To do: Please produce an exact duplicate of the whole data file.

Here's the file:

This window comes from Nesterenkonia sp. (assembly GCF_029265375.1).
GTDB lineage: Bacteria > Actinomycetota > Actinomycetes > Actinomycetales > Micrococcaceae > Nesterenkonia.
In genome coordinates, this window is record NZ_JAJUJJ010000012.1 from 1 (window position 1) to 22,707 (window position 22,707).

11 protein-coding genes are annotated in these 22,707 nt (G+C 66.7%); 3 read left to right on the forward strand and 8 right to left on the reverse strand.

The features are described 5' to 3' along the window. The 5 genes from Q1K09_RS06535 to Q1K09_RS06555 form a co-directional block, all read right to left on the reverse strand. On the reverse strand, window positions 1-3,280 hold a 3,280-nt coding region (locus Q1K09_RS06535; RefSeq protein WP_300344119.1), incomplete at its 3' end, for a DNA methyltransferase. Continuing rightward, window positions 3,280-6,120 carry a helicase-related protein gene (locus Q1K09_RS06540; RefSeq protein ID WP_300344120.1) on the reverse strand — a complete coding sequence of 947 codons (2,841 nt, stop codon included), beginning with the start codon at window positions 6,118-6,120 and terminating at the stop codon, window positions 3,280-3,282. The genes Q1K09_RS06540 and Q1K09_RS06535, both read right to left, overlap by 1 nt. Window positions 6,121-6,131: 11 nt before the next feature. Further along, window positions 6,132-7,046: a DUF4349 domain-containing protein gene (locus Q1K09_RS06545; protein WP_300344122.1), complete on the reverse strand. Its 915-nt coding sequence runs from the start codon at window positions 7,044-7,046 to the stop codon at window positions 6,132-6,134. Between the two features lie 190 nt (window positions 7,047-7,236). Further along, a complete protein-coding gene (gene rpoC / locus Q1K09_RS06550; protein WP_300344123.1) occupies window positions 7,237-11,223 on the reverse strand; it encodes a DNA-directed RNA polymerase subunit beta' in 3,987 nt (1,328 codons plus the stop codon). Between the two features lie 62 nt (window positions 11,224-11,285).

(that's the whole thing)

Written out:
This window comes from Nesterenkonia sp. (assembly GCF_029265375.1).
GTDB lineage: Bacteria > Actinomycetota > Actinomycetes > Actinomycetales > Micrococcaceae > Nesterenkonia.
In genome coordinates, this window is record NZ_JAJUJJ010000012.1 from 1 (window position 1) to 22,707 (window position 22,707).

11 protein-coding genes are annotated in these 22,707 nt (G+C 66.7%); 3 read left to right on the forward strand and 8 right to left on the reverse strand.

The features are described 5' to 3' along the window. The 5 genes from Q1K09_RS06535 to Q1K09_RS06555 form a co-directional block, all read right to left on the reverse strand. On the reverse strand, window positions 1-3,280 hold a 3,280-nt coding region (locus Q1K09_RS06535; RefSeq protein WP_300344119.1), incomplete at its 3' end, for a DNA methyltransferase. Continuing rightward, window positions 3,280-6,120 carry a helicase-related protein gene (locus Q1K09_RS06540; RefSeq protein ID WP_300344120.1) on the reverse strand — a complete coding sequence of 947 codons (2,841 nt, stop codon included), beginning with the start codon at window positions 6,118-6,120 and terminating at the stop codon, window positions 3,280-3,282. The genes Q1K09_RS06540 and Q1K09_RS06535, both read right to left, overlap by 1 nt. Window positions 6,121-6,131: 11 nt before the next feature. Further along, window positions 6,132-7,046: a DUF4349 domain-containing protein gene (locus Q1K09_RS06545; protein WP_300344122.1), complete on the reverse strand. Its 915-nt coding sequence runs from the start codon at window positions 7,044-7,046 to the stop codon at window positions 6,132-6,134. Between the two features lie 190 nt (window positions 7,047-7,236). Further along, a complete protein-coding gene (gene rpoC / locus Q1K09_RS06550; protein WP_300344123.1) occupies window positions 7,237-11,223 on the reverse strand; it encodes a DNA-directed RNA polymerase subunit beta' in 3,987 nt (1,328 codons plus the stop codon). Between the two features lie 62 nt (window positions 11,224-11,285).